As noted in my last post, Sales and Marketing often wonder whether Engineering is sufficiently motivated and engaged. But the symptoms aren’t so obvious to the outbound (and extroverted) part of the company. While sales teams stereotypically rally around contests, talk sports and drink coffee (which is for closers)… development teams may sit silently side-by-side-by-side most of the day engaging in multiple Slack conversations, taking breaks for air hockey or exchanging giphys, and critiquing each other’s code indents. Motivation and engagement look different on the tech side of the room: the outbound team often can’t tell whether Engineering is emotionally engaged.
Some Engineering teams are unmotivated, though. Engineering management should know it, and product management better not be far behind. If we (product managers) are working hand-in-VR-glove with our technical teams – slogging through sprint planning and user stories and estimation together; joining retrospectives; humbly critiquing product architectures; joining trips to mystery rooms; cheerleading when devs are too shy to take credit for themselves; and gently infiltrating this special developer society – we may be the first to spot motivational problems.
There are some real symptoms of disengagement: poor standup attendance; drop-off of team members volunteering to help each other with complex problems; no opinions about backlog priorities; indifference to bugs and automated test failures; angels-dancing-on-pin philosophical arguments about whether a story is “done;” short shrift on code reviews; and shrugs when asked why a particular feature or fix is important.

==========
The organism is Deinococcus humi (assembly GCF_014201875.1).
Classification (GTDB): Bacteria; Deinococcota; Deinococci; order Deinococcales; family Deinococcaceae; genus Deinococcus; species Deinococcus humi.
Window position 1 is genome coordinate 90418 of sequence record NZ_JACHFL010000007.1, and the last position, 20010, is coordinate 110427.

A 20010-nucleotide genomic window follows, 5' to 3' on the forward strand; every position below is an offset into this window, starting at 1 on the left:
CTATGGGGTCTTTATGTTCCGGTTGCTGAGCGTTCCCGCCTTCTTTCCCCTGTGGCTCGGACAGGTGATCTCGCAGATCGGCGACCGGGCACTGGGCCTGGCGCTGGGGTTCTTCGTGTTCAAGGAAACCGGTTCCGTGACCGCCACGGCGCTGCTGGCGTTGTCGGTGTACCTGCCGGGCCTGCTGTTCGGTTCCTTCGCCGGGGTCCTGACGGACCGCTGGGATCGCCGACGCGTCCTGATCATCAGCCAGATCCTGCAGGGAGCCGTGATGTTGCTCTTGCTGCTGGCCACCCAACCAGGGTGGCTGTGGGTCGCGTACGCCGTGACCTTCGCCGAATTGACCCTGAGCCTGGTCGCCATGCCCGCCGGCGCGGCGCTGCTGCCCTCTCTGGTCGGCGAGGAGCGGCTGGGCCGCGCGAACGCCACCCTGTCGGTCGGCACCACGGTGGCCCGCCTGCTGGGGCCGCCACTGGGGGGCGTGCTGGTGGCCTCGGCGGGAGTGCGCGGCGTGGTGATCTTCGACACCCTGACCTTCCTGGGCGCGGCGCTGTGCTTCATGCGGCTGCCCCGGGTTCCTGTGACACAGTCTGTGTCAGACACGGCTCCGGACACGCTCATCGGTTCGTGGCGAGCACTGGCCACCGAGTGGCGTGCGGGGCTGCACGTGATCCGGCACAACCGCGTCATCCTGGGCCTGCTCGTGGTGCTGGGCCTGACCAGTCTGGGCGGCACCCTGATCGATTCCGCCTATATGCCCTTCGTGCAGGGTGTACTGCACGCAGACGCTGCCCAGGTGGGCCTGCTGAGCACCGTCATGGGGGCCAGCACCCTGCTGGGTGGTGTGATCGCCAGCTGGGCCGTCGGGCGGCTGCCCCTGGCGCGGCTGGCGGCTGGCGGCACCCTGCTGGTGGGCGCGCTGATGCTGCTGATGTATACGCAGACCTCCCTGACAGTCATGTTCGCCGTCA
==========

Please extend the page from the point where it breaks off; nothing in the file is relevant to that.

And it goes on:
Development teams (aka scrum teams, squads, crews) formally report up through Engineering, but Product Management has a shared responsibility to support well-functioning teams and build trust. Product Management can only succeed through a strong partnership with Engineering. So improving
Engineering morale (and productivity and product success) is an opportunity for joint leadership and collective action.
Can’t We Just Measure Engineering More Closely?
Sales organizations thrive on weekly pipeline reviews, overt competition, leaderboards and contests, inspections, and unambiguous “is this an opportunity yet?” criteria. Staring at “percentage quota retired vs. percentage of quarter elapsed” every few hours. Sales is hard in a different way than Engineering is hard. And first prize is a Cadillac.
But top-down, metrics-driven interventions mostly fail to make development teams more productive. Deep schedule inspection by outsiders and hourly queries of “is it done yet?” have negative results. In fact, they are counterproductive. Unlike salespeople, developers are mostly not motivated by corporate revenue forecasts, demands to stay in the office later, or Sales’ urgency to earn commissions. Dev teams need more than task lists and reminders about productivity. We can’t make developers work harder, we can only make them want to work harder.
In my experience, highly productive development teams are internally motivated by a clear sense of purpose (“why is this feature important to our customers?”) and a direct connection between individual development work items and individual end user happiness (“Users are telling us they really like the updated sign-on workflow”). See Marty Cagan’s Missionaries vs. Mercenaries. When developers can personalize their specific tasks/stories by directly connecting their work to emotional reactions of users, they create intrinsic motivation to focus on outcomes, solve problems better, and build great products. IMHO, the top motivator for developers is a direct emotional connection between story-level work and individual user happiness.